Lucy’s memory was honored in 1919 when the school was named Kidd-Key College and Conservatory. Her son and daughter continued running the school for several years before the Depression brought new financial worries and at the end of the 1934-1935 term, Kidd-Key closed.

Today a Texas Historical marker is all that remains at the old school site, but the legacy of Lucy Kidd-Key continued well into the twentieth century as her graduates made names for themselves as educators, writers, musicians, singers, and sculptors.

Lucy Kidd-Key, Tough Victorian Lady

Born into an old southern family in Kentucky in 1839 and given a genteel education in the classics and fine arts, the barely five-foot-tall Lucy Ann Thornton was a bundle of contradictions—a lady ahead of her time who believed women should be educated, also touted the need for women to hold home and family above all else.  After the financial burdens brought by the Civil War and her husband Dr. Henry Byrd Kidd’s long illness and death, Lucy was left with three children and mounting debts.  She immediately set about recouping the family’s financial stability by selling land she inherited from her husband and by bringing suit for $1,500 against a widow with three children who defaulted on a note due for some land.  Lucy won the suit.  Her husband had held part ownership in a pharmacy and to collect unpaid balances on customer accounts Lucy stationed a Negro servant at the front door of the pharmacy to halt anyone who owed money.  In this fashion, Lucy soon shored up the family finances.  She then took a job as presiding teacher of Whitworth College in Brookhaven, Mississippi, which with its outstanding music department, grew to be the largest college for women in the south.  During the ten years at Whitworth, she developed many of the principals for educating young women that she incorporated in later years.

Her experience led Methodist Bishop Charles B. Galloway in 1888 to recommend Lucy Kidd to bring life back to the North Texas Female College, which had been closed for a year. Despite her demand that the board of trustees come to her Sherman hotel for the interview, they were quite impressed with the educational credentials and recommendations from Mississippi’s governor and lieutenant governor.  They probably also thought that Mrs. Lucy Kidd, dressed in black widow’s weeds, would bring some of her personal wealth to the college since it was customary at that time for presidents of private schools to invest their personal funds in the institutions and to pay for construction of campus buildings.  In fact, Lucy Kidd had less than $10,000 and she carried it sewn into her underwear to keep anyone from knowing her financial status.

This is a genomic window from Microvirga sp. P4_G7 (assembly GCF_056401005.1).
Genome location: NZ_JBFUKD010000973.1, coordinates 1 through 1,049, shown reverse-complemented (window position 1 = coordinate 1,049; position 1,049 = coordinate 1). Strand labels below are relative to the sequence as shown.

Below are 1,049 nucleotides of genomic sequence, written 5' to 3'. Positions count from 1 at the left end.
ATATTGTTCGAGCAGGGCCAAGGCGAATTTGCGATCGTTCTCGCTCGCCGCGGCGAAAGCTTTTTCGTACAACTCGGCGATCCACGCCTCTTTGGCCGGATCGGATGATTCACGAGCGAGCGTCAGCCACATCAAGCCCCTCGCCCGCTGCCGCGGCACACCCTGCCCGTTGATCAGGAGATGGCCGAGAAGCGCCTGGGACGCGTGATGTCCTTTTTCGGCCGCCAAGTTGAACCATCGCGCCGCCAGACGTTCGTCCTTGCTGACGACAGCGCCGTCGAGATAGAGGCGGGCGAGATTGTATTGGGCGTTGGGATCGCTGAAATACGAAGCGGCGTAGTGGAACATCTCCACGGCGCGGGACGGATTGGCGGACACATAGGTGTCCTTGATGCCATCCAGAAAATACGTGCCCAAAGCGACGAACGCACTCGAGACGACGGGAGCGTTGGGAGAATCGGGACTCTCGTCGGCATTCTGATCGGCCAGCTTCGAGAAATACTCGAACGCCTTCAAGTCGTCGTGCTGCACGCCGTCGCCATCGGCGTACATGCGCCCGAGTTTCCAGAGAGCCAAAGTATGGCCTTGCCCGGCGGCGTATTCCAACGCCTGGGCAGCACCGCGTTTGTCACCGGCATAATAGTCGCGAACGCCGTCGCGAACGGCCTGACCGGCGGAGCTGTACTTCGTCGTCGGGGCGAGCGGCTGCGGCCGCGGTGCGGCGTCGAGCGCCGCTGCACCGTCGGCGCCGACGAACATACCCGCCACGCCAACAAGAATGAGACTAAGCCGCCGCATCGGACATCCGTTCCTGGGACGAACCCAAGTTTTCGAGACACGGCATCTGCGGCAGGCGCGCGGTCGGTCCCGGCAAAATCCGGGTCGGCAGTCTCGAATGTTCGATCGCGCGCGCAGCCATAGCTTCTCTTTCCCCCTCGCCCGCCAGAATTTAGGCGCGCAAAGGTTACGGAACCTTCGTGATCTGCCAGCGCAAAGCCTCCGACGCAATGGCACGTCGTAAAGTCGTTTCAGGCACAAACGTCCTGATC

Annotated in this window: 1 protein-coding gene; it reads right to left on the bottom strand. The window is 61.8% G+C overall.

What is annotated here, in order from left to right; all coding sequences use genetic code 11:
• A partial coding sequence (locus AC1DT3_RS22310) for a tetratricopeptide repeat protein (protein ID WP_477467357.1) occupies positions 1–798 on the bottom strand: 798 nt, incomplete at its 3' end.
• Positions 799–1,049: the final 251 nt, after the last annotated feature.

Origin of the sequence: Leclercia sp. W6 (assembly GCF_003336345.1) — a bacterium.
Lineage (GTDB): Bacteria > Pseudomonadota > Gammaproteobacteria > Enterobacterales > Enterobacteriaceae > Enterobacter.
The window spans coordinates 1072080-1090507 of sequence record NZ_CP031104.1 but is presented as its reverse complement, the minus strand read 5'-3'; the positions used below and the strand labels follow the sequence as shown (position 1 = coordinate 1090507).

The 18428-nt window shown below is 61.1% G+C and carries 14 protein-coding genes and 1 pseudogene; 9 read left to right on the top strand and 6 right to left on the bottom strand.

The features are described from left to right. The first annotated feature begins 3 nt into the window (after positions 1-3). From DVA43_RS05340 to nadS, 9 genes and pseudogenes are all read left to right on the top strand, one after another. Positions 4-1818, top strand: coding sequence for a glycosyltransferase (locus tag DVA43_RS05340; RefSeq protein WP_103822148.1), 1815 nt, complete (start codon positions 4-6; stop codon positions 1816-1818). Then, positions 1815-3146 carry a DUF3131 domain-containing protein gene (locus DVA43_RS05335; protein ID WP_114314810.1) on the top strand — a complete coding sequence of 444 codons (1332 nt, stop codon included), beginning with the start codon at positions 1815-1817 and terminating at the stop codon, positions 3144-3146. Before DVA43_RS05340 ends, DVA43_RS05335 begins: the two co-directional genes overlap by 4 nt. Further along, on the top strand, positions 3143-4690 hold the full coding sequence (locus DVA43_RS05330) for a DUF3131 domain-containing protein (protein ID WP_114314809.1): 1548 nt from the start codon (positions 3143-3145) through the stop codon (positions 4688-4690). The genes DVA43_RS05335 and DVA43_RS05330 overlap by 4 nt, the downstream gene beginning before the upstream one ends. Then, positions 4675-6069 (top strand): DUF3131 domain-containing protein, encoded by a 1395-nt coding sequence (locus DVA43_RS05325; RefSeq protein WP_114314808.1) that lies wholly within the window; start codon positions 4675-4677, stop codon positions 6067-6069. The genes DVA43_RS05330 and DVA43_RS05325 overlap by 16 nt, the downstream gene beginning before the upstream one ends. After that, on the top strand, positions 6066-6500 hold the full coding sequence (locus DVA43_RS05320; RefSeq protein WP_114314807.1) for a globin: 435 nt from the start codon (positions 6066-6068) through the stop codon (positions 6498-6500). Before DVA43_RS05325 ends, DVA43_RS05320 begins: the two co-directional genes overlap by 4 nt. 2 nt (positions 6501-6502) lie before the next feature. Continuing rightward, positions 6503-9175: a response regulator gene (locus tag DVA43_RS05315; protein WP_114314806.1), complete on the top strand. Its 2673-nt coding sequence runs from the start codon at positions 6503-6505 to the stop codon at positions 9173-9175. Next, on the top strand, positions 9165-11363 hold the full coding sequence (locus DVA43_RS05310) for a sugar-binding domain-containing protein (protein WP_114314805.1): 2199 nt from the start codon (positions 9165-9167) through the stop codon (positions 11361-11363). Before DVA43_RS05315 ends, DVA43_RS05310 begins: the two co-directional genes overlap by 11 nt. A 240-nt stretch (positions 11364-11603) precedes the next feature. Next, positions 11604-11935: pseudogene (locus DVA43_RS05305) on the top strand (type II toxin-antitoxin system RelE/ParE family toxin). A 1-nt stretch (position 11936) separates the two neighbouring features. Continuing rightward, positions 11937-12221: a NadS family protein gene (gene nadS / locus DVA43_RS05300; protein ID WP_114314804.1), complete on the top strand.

Lucy Kidd-Key

Lucy Kidd-Key

Lucy received a ten-year contract in April 1888 with the understanding that she would get the buildings back in shape and hire teachers to begin classes the following September.  She immediately contacted her old friend Maggie Hill with whom she had taught for years at Whitworth and offered her the position of presiding teacher at a salary of seventy-five dollars a month, payable only when the school started making money.  Lucy’s eighteen-year-old son Edwin withdrew from the University of Mississippi to become the secretary and financial agent for the college.  Her daughter Sarah, who had studied music in New Orleans, New York, and Paris, returned to teach voice at the school.  Lucy also hired four of the best teachers from Whitworth to join the faculty.

She moved her family, servants, and furnishings for the school in July and immediately began traveling to church sessions and camp meeting all over Texas and Indian Territory (present Oklahoma) to attract girls and money for the fall semester.  In later years Lucy shared stories of the hot, dirty, and exhausting horseback and stagecoach trips she took that summer and of the scary nights sleeping in remote cabins and listening to howling wolves.  She also told of one fund-raiser where she was preceded by a preacher who told the congregation that music and musical instruments were tools of the Devil.  Then, it was her turn to encourage attendance and financial help for her college that emphasized training in the arts, especially music.

By the time the North Texas Female College opened that September, Lucy Kidd had rounded up 100 students, including the daughter of the governor of Mississippi.  More challenges lay ahead.  The college consisted of only two buildings and when it rained, a creek running through the middle of the four-acre campus sent mud flowing into the front door of the main building.  By the end of the first year she used $850 of her own money to purchase four lots and had a three-story frame dormitory constructed, which was named the Annie Nugent Hall for the daughter of the gentleman who gave the first major gift of $10,000.  Over the next three decades the campus grew by another dozen buildings named for generous donors.  By 1892 the school boasted telephones, electricity, incandescent lights, zinc bathtubs, running water, and it was the first school in Texas to provide a nurse for its students. The library grew and the school became the only Southern women’s college with science laboratories and a $700 refracting telescope.